"Honestly, if we'd been here last year, I'd have been a lot more nervous," Palaniuk said. "We couldn't have been at a better place last year as far as a confidence standpoint for me."

A large smallmouth bass fishery like Mille Lacs' 100,000 acres was right in Palaniuk's wheelhouse.

"There were a lot more variables this year because of the type of fishery this is," said Palaniuk, referring to Lake Chatuge's small size combined with the roaming nature of the spotted bass in this blueback herring lake.

Palaniuk experienced the pressure of trying to close out an AOY title. He tipped his cap to Lucas for this year doing it under even more difficult conditions.

Elam's move pays off

James Elam left the spot where he caught his first four keepers this morning and moved within sight of the takeoff ramp. That's where he put No. 5 in the boat. Right after he put that one in the livewell, bass blew up about 10 yards from our boat, and Elam whirled around and made a cast right at us - to no avail. No. 5 appeared to be a 2 1/4-pounder. There is surface feeding activity all around Elam now.

Whitaker on the board

Rookie of the Year leader Jake Whitaker has just one bass in the livewell thus far. He’s running the same set of points he fished Friday, but conditions have changed dramatically. 

There remain large fog banks on the lake, and the schooling action has been scattered, at best. Whitaker is throwing a big topwater lure, but aside from the 1-pounder he caught earlier the bass have refused to bite. 

He’s still In command of the Rookie if the Year race, however. According to Basstrakk, Roy Hawk has yet to catch a fish.

Lucas on the board

After an hour and 20 minutes of fishing Justin Lucas finally landed his first bass. “It’s a toothpick,” said Thomas Allen, looking through his long camera lens. But hey, it counts. We have several spectator boats following Lucas this morning. They all clapped an hollered when he held up the little fish, as if it were a giant.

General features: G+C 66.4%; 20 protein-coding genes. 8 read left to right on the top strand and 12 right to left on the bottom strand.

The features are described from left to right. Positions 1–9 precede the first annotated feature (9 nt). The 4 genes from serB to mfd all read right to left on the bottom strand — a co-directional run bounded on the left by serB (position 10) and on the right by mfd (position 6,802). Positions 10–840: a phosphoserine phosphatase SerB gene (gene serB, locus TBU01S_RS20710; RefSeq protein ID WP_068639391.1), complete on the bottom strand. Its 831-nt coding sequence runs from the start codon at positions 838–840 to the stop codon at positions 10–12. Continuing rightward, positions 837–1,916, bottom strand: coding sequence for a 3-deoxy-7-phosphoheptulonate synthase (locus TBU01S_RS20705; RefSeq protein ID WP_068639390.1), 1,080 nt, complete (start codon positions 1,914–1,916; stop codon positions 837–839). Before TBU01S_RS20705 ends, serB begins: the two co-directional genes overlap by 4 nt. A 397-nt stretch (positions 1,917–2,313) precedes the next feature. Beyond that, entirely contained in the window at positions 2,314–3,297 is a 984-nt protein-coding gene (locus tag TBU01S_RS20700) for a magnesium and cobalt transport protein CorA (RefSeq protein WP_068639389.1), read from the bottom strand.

And really, the size of the fish doesn’t matter. It is an honor for all of us to watch this Champion close the deal today. Only 22 men over the 50 year history of B.A.S.S. have earned Toyota Angler of the Year trophies. Lucas, the California native who now makes his home in Guntersville, Alabama, will become number 23 today. That’s worth clapping about.

Elam’s pattern detailed

As you can see in the photo above, James Elam has been concentrating on a transition area that has both chunk rock, gravel and sand. It seems that Elam has found structure that is consistently holding these nomadic spotted bass in Lake Chatuge. His other primary areas are similar. Elam just put his third fish of the day in the boat, another two-pounder.

This structure may be the key to him catching 16 pounds-plus two days in a row. Elam is stroking ‘em this morning. He added No. 4 as I was writing this. The last two fish have come on a topwater, pencil-style bait. His one-two punch is a flutter spoon and the topwater lure. Elam is fishing in depths ranging from 10 to 30 feet.

The James Gang on the water

It's like old times, with a twist, today. Photographer James Overstreet and I have logged many a day in the boat together covering the Bassmaster Elite Series. But we are "senior correspondents" now - too old and fragile to do this every day.

So we're back to educate the next generation. That's the twist here - junior correspondent Gettys Brannon. We will attempt to bestow upon him our vast knowledge of on-the-water bass tournament coverage. You know, the tricks of the trade. It may be more than young Gettys can absorb. It's going to be coming at him like a tsunami today.

Just call us "The James Gang." And we're ganging up on tournament leader James Elam to start the day.